Big Breakfast


I made a big stack of buckwheat pancakes for myself yesterday, topped it with real maple syrup & berries, and added a glass of orange juice.  It’s a repeat of the breakfast that I had the morning I walked away from working and into the wonderful world of FIRE (financial independence & retired early).

Related: FIRE Milestone – Final Day: Blasting Into Retirement

It only took about 10-15 minutes to heat the stove up, mix the batter together, and flip the pancakes onto my breakfast plate.  Still, I rarely make the time for such a nice breakfast.

I thought when I retired early I would make big breakfasts for myself all the time.  Scramble up some eggs, crisp some hash browns, or whip an omelette together.  I do it sometimes, but probably only every two weeks.

People love comfort foods for breakfast, but most people have a simple bowl of cereal, slice of toast, or cup of yogurt every day.  In early retirement, it’s not much different.  I still don’t make time for a big breakfast.  I guess it just takes too long and isn’t very healthy.

I’m not in a hurry most mornings and still a relatively healthy omelette remains a once-in-awhile breakfast treat.  To busy being lazy, I guess.

How elaborate are your breakfasts in retirement?

Image Credit: Kodiak Pancakes

4 thoughts on “Big Breakfast

  1. I can say I am steps away, so no real experience with RE, but my pandemic breakfasts don’t seem like they were that different. We still have teenagers in the house, and during the shutdowns I continued to get up early and have my usual light breakfast. Being home, however gave me the time to make proper breakfasts for teenagers. These usually amounted to eggs, toast and jam (for the younger), or a bagel sandwich (for the older). Occasionally, I might partake, or finish one of theirs.

    Even though its not a traditional breakfast, one of our family traditions is a big pan of fried rice in the morning. It usually has onions, peas, ham, and eggs along with soy sauce, and sometimes ginger and garlic if I have time on my hands. I think this is a holdover from my college days when I would make a big pan of this to last the whole day. Either way the whole family digs in, usually with a bit of Sriracha sauce.

    Having the time to cook for the kids seems like a real luxury. I am planning on announcing my RE plans to my bosses this week. As we are in a bit of a slow period, I am unsure whether they will ask me to finish two weeks or walk me out of the building… we will have to see.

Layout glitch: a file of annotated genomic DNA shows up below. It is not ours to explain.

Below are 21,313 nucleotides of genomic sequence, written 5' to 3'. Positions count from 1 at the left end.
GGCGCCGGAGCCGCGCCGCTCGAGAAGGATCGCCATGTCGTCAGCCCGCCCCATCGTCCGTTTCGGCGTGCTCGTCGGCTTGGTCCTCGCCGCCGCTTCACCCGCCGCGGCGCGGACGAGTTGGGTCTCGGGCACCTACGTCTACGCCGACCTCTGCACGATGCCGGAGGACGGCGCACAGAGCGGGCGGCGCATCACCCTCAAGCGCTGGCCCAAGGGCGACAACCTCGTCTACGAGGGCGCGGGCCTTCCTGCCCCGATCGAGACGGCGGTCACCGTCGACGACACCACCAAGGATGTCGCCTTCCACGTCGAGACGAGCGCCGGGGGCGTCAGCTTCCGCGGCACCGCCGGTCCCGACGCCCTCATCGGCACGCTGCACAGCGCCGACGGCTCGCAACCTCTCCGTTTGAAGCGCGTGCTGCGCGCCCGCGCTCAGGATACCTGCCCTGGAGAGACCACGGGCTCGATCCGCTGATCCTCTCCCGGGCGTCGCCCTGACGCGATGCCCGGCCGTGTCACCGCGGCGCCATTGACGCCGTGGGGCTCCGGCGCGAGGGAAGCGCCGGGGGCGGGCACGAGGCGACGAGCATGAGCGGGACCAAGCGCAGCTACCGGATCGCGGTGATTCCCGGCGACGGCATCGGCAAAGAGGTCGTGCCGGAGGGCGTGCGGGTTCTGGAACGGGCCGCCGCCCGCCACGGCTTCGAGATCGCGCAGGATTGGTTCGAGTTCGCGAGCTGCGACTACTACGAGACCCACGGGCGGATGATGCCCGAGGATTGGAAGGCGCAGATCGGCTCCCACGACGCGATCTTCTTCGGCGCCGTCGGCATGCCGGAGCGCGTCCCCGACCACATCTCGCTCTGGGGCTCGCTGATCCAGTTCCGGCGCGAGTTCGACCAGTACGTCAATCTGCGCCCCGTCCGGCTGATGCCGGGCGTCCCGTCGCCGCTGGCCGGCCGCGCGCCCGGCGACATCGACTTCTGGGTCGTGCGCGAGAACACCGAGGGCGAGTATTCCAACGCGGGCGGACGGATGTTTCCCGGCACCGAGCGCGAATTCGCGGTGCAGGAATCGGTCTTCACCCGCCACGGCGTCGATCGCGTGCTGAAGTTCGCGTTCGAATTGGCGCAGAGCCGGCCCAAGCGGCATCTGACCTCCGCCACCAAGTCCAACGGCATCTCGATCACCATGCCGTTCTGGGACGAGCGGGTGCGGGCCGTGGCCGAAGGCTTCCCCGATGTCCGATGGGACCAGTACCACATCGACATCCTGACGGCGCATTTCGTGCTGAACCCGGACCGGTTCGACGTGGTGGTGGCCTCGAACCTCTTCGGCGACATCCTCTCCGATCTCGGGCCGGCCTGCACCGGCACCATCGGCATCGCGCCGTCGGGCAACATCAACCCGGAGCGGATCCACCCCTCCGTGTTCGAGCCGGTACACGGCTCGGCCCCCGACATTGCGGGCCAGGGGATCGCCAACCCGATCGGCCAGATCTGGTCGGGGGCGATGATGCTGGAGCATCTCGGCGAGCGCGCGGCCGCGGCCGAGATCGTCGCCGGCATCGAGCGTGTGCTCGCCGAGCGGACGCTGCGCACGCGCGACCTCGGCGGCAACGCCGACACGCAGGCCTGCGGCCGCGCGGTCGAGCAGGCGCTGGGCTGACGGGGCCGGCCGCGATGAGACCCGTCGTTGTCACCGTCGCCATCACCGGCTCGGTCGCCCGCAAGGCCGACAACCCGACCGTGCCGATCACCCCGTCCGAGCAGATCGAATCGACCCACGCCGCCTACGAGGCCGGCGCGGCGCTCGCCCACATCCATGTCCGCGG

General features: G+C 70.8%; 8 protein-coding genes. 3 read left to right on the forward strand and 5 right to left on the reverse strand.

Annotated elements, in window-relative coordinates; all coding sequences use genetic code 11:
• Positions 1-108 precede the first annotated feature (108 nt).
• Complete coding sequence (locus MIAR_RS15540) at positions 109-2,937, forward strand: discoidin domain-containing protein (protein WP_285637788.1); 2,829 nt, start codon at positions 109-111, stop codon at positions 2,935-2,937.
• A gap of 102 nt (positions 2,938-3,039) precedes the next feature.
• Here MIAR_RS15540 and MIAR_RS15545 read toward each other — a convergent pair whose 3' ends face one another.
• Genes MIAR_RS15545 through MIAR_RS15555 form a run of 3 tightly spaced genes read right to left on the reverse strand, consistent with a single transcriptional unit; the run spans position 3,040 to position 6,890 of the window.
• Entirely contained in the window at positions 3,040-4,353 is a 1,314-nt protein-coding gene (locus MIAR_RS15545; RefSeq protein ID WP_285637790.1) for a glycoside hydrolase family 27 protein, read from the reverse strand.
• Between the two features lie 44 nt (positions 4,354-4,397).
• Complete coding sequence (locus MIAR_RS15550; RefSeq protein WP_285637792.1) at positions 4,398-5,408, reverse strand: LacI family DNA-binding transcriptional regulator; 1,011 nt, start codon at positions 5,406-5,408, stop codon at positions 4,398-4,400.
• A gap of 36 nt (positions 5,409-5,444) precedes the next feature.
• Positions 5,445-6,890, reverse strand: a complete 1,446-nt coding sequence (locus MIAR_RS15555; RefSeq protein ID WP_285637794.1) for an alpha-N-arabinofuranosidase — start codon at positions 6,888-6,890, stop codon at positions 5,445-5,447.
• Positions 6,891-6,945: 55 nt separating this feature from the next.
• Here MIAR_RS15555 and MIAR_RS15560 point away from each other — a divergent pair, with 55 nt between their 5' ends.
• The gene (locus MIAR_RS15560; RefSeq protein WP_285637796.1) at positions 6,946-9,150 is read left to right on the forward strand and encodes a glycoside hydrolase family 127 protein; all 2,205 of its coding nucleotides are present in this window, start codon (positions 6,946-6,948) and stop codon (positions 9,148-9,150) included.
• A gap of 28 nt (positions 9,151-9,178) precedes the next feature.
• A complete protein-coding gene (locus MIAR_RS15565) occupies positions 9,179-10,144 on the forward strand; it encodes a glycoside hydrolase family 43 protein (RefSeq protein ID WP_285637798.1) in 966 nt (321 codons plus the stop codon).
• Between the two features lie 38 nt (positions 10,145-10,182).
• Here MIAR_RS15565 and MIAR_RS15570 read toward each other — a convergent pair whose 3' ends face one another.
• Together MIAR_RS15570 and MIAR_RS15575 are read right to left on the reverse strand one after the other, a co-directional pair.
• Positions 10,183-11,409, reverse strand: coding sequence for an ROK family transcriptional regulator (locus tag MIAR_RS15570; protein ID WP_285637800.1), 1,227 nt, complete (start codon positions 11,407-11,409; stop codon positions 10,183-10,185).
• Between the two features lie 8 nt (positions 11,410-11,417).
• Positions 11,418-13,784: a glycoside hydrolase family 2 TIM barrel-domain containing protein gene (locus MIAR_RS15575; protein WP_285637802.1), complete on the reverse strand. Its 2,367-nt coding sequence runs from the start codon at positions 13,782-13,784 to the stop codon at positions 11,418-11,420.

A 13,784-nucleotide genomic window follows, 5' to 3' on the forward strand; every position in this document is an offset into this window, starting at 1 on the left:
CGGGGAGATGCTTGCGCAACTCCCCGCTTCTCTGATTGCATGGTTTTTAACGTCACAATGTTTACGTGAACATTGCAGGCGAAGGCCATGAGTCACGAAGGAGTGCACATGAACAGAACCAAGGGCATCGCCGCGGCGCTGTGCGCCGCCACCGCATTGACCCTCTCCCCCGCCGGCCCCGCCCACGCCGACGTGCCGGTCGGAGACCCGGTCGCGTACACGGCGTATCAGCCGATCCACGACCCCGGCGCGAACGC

Liked by 1 person

    1. This week? That’s very exciting! Let us know hit all goes, for sure!

      At our house we all get up at different times. Our recently graduated son has moved home and is doing the work-from-home thing from our lower level. He starts at 8am, so he is the first one up, followed by my wife. I’m the last up (between 8:30a-9a) as I like to sleep in.


      1. The bosses took it as well as could be expected. As we have been extremely slow, they offered the options of last day today, or next Friday. Today will be my last day. This company is more or less a mini-corp, far from the megas of my past lives, with about as complicated a structure as the pet store I worked for in high school. I am sure that my departure is a relief at some level, as the offset will provide them a bit of buffer before things get even leaner.

        At our house everyone gets up at different times as well, but I am first up and usually know the times when the kids are rising. On the mornings with fried rice, I will make a big pan and have a bowl, after which the kids get up on their own and fill their own as the morning progresses. Despite my college efforts to make a pan of something to get me through the day there is almost never anything left for me by lunchtime.

        Liked by 1 person

      2. Congratulations! Your last day of work is a big milestone. Unlike a birthday which happens every year, this only happens once – after a long (usually successful) career. Do you have any plans to mark the occasion? A trip? A special dinner?


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